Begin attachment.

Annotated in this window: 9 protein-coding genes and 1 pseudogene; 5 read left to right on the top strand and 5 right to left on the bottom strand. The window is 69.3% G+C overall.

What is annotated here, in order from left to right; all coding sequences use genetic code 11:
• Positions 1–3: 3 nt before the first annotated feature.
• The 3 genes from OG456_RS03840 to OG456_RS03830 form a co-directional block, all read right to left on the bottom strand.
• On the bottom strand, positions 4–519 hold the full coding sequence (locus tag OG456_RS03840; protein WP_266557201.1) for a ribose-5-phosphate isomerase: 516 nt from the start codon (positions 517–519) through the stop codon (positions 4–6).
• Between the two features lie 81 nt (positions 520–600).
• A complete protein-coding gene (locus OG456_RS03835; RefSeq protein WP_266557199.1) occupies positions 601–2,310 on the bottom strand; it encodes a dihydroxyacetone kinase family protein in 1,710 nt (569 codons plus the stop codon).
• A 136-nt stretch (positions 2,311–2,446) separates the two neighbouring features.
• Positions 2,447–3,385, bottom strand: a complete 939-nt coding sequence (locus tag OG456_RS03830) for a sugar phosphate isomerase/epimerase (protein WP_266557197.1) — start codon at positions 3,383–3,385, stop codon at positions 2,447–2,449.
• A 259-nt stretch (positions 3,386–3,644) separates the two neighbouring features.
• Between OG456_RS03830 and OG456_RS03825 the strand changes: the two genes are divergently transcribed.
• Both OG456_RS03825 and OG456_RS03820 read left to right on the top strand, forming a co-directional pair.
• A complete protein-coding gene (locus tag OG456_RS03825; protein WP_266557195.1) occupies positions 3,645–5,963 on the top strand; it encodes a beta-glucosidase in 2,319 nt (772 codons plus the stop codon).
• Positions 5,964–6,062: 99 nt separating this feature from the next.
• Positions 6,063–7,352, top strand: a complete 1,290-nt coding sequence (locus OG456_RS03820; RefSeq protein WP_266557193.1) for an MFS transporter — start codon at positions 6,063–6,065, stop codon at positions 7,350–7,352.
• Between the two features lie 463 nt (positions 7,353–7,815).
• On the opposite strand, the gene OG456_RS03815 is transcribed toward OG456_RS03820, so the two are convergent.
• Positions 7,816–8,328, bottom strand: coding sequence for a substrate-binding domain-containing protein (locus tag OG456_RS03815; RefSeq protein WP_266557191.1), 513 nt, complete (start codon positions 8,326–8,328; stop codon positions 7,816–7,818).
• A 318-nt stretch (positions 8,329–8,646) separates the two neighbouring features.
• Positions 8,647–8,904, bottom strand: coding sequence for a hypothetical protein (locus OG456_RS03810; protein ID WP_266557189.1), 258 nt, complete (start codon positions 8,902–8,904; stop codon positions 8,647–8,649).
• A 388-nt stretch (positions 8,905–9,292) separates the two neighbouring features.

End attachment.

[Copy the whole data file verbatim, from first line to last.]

Annotated in this window: 9 protein-coding genes and 1 pseudogene; 5 read left to right on the top strand and 5 right to left on the bottom strand. The window is 69.3% G+C overall.

What is annotated here, in order from left to right; all coding sequences use genetic code 11:
• Positions 1–3: 3 nt before the first annotated feature.
• The 3 genes from OG456_RS03840 to OG456_RS03830 form a co-directional block, all read right to left on the bottom strand.
• On the bottom strand, positions 4–519 hold the full coding sequence (locus tag OG456_RS03840; protein WP_266557201.1) for a ribose-5-phosphate isomerase: 516 nt from the start codon (positions 517–519) through the stop codon (positions 4–6).
• Between the two features lie 81 nt (positions 520–600).
• A complete protein-coding gene (locus OG456_RS03835; RefSeq protein WP_266557199.1) occupies positions 601–2,310 on the bottom strand; it encodes a dihydroxyacetone kinase family protein in 1,710 nt (569 codons plus the stop codon).
• A 136-nt stretch (positions 2,311–2,446) separates the two neighbouring features.
• Positions 2,447–3,385, bottom strand: a complete 939-nt coding sequence (locus tag OG456_RS03830) for a sugar phosphate isomerase/epimerase (protein WP_266557197.1) — start codon at positions 3,383–3,385, stop codon at positions 2,447–2,449.
• A 259-nt stretch (positions 3,386–3,644) separates the two neighbouring features.
• Between OG456_RS03830 and OG456_RS03825 the strand changes: the two genes are divergently transcribed.
• Both OG456_RS03825 and OG456_RS03820 read left to right on the top strand, forming a co-directional pair.
• A complete protein-coding gene (locus tag OG456_RS03825; protein WP_266557195.1) occupies positions 3,645–5,963 on the top strand; it encodes a beta-glucosidase in 2,319 nt (772 codons plus the stop codon).
• Positions 5,964–6,062: 99 nt separating this feature from the next.
• Positions 6,063–7,352, top strand: a complete 1,290-nt coding sequence (locus OG456_RS03820; RefSeq protein WP_266557193.1) for an MFS transporter — start codon at positions 6,063–6,065, stop codon at positions 7,350–7,352.
• Between the two features lie 463 nt (positions 7,353–7,815).
• On the opposite strand, the gene OG456_RS03815 is transcribed toward OG456_RS03820, so the two are convergent.
• Positions 7,816–8,328, bottom strand: coding sequence for a substrate-binding domain-containing protein (locus tag OG456_RS03815; RefSeq protein WP_266557191.1), 513 nt, complete (start codon positions 8,326–8,328; stop codon positions 7,816–7,818).
• A 318-nt stretch (positions 8,329–8,646) separates the two neighbouring features.
• Positions 8,647–8,904, bottom strand: coding sequence for a hypothetical protein (locus OG456_RS03810; protein ID WP_266557189.1), 258 nt, complete (start codon positions 8,902–8,904; stop codon positions 8,647–8,649).
• A 388-nt stretch (positions 8,905–9,292) separates the two neighbouring features.